Washington, DC – Congresswoman Jackie Speier (CA-14) and Congressman Michael McCaul (TX-10), sent a letter today to Experian CEO Brian Cassian requesting the company ensures that unintentional, duplicative inquiries for an individual’s Economic Injury Disaster Loan (EIDL) application do not unduly affect their credit scores. EIDL is administered through the Small Business Administration (SBA), which uses Experian for its credit reporting purposes. The program has been a lifeline for struggling businesses during the coronavirus. However, numerous small business owners have noticed a drop in their credit scores after applying for the EIDL program multiple times because they were unsure if their initial application had registered. This bipartisan letter was signed by an additional 13 Members of Congress.
As the letter explains, “anytime an individual applies for a loan it results in a ‘hard pull’ on the applicant’s credit report, and usually drops their credit score by several points. Following a lack of communication by the Small Business Administration (SBA), many individuals submitted their EIDL application multiples times out of concern that their application did not go through. Furthermore, the creation of a new streamlined portal at the end of March required many to apply again and applicants that applied before the portal was established received two hard pulls – one for the EIDL loan and another for the EIDL advance. Many business owners accidentally applied multiple times, inadvertently aggregating hard pulls on their credit report in the process.”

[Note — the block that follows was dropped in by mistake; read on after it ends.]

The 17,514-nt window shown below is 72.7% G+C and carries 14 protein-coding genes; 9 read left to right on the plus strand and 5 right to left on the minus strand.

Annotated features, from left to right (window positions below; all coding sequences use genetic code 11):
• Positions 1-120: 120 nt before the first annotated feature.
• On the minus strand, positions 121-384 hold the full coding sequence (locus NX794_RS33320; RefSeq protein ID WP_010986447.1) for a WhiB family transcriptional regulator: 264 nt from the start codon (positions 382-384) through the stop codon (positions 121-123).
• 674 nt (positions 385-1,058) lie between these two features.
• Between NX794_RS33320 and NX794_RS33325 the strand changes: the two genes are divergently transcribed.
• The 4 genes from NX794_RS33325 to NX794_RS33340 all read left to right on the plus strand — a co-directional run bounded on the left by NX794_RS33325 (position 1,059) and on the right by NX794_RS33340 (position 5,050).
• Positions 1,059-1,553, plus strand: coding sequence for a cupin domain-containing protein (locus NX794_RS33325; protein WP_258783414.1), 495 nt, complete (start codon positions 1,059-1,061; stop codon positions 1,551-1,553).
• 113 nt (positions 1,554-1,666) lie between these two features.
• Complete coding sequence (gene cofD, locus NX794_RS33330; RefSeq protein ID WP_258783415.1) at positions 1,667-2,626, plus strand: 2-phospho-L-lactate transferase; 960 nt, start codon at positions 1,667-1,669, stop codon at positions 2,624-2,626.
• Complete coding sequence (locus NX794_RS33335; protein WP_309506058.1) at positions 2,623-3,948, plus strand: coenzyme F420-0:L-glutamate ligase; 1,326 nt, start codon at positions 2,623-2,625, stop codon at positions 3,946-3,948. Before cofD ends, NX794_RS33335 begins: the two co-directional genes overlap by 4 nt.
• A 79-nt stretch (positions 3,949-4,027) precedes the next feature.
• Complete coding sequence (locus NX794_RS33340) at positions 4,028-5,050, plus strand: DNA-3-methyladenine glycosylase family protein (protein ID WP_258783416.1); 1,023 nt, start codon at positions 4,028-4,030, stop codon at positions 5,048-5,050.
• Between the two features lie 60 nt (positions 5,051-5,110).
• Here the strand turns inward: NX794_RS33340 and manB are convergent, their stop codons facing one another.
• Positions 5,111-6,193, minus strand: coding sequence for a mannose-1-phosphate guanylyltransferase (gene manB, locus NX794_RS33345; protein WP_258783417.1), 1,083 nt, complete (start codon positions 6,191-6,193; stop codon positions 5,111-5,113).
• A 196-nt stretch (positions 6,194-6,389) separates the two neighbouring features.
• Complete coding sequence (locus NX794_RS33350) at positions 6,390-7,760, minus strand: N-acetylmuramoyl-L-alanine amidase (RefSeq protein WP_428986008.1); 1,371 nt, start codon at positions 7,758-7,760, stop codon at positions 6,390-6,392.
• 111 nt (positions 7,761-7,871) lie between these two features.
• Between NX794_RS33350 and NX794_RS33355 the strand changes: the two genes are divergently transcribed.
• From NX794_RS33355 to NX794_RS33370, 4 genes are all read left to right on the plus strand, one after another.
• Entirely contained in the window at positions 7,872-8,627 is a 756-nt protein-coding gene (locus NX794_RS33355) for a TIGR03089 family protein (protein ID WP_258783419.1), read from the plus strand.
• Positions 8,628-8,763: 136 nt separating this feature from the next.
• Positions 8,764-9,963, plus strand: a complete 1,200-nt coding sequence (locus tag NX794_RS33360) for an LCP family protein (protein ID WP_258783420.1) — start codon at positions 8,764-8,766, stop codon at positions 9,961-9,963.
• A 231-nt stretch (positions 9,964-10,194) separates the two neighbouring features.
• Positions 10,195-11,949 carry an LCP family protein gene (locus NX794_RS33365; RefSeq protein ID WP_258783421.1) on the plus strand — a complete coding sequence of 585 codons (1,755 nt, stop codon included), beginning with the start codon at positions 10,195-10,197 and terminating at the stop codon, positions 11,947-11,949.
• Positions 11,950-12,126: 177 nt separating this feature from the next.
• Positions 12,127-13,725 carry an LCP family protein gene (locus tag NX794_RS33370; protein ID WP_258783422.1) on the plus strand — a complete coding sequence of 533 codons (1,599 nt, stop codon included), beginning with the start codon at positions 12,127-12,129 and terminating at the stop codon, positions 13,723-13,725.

Experian has an opportunity to correct this error by guaranteeing that redundant inquiries for an individual’s EIDL loan are treated as a single inquiry and that any hard pull related to an EIDL advance payment, which is really a grant, have no impact on the applicant’s credit score. These corrections should not only be applied moving forward, but also retroactively for previous EIDL applications.
The letter goes on to state, “The importance of strong credit for long-term recovery cannot be overstated. Credit scores affect an individual’s ability to get a job, rent an apartment, own a home, and secure certain types of insurance. Households with flawed credit will have no choice but to accept higher interest rate loans that can saddle them with debt for years. Poor credit was part of the reason it took individuals so long to recover from the 2008 financial crisis. Before the coronavirus, consumer debt, not counting mortgages, had already reached a staggering $4 trillion. Now millions have lost their jobs and 82 percent of Americans indicate they’re worried about making ends meet. Given the extraordinary circumstances facing American workers and businesses, every effort should be made at this time to alleviate undue financial burden.”
The letter was signed by Representatives Brian Fitzpatrick (PA-01), Jamie Raskin (MD-08), James P. McGovern (MA-02), André Carson (IN-07), Jimmy Panetta (CA-20), Marc Veasey (TX-33), James R. Langevin (RI-02), Jahana Hayes (CT-05), Max Rose (NY-11), Derek Kilmer (WA-06), Angie Craig (MN-02), Ami Bera, M.D. (CA-07), and Jerrold Nadler (NY-10).
A copy of the letter is attached to this press release.
- (1.2 MBs)